We’ve gotten so little follow up from the apparently life-changing season opener that I can’t really see a lot of change in these two characters’ outlook on their future. They seem to be in about the same place they started. Could Ellie’s experience, or other events in the finale, trigger a significant follow-up conversation between Deeks and Kensi? Or could it actually trigger an actual change in outlook? The main reason to be hopeful here is that Frank Military usually takes good care of Deeks and Densi, providing them with some of their very best, most emotional, scenes. Let’s just hope he’s not too busy giving Harm and Mac a bunch of screen time.
- That park ranger sure needs more training on what to do if being stalked by a mountain lion. Rule #1 – don’t run. Other rules – back away slowly, talk to it, make eye contact, throw things, wave a jacket or stick. She’s lucky she didn’t get eaten!
- Sam telling Callen so bluntly “You’re very damaged” was hilarious in its shocking directness, but you sure can’t argue with the man.
- Even though I expected the shed to explode, if only because it seemed like a recreation of the shed from “Backstopped”, it still shocked me. Nicely done boom and an intriguing plot twist to have Baird apparently kill himself.
- Even though Deeks ought to be able to drive Sam’s Challenger any old time he wants, seeing as how he saved Sam’s and Michelle’s lives and all, I did like his childlike attempt to get dad’s permission. It reminded me of old times.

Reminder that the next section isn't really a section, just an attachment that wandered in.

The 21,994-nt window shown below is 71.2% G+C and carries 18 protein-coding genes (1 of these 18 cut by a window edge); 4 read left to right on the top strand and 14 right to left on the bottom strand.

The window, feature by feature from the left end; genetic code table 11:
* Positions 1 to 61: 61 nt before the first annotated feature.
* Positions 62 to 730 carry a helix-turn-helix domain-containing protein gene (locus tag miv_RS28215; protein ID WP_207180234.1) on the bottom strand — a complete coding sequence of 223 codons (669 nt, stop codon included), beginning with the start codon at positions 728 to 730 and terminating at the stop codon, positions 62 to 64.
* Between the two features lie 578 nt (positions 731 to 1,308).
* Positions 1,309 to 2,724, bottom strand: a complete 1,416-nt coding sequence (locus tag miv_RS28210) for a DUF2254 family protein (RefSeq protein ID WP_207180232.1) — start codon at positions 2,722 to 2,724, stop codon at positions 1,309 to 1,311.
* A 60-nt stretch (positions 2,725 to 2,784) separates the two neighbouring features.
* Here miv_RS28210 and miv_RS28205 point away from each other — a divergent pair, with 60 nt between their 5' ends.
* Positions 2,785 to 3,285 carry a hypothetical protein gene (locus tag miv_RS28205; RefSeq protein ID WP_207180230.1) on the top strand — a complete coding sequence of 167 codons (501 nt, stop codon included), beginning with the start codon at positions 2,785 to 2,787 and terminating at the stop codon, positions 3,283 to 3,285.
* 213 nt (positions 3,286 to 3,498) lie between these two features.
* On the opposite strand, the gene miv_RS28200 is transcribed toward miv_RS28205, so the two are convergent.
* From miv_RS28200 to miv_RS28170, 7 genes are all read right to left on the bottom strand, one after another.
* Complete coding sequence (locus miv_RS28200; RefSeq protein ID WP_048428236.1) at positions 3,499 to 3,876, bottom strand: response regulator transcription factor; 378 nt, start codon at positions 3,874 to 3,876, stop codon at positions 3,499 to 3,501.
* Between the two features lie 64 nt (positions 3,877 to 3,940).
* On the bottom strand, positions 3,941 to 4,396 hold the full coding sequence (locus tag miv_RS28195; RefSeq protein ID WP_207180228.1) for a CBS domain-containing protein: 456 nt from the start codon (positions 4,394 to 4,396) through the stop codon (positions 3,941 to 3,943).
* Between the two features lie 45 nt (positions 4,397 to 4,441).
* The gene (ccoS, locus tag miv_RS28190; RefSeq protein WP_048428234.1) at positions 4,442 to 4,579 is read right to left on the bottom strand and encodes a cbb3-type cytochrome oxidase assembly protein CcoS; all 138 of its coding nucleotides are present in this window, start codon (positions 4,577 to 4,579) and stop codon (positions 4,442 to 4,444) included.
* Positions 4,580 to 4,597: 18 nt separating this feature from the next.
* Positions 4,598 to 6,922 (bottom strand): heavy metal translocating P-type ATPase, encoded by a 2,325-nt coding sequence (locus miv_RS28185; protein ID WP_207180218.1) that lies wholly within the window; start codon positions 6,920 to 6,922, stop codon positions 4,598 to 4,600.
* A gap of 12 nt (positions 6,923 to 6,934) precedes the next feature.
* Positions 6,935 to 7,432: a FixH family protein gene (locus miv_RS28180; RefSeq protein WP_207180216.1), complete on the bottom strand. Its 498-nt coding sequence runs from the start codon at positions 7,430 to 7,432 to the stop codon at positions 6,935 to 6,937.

- “This is some serious hink.” Yes it is, and I love seeing Deeks get to be the smart one who gets to the bottom of said hink. He has often played devil’s advocate on this team, and this was no different as he pointed out holes in the team’s working theories. I’ve always loved how he’s not afraid to question people, authority, or theories. It may be the quality that sometimes makes him open to crazy ideas, but it’s also invaluable for a detective who detects.
While “The Guardian” was a solid set-up episode, I think it would have played better as the first hour of a two-hour finale. What remains for us to see is what Frank Military will bring to hour two next week. The plot is shaping up almost as a Red/Deep Trouble combo, which sounds horrible. Yet I have confidence that Military will manage to give us strong moments for every character, and hopefully a thrilling conclusion that will leave us talking all summer. Fingers crossed everyone!
In the meantime, what did you think of “The Guardian”? Did field Beale work for you? How about there-for-the-exposition Talia? What do you expect – and what do you hope for – next week? Tell us your thoughts in the Comments below?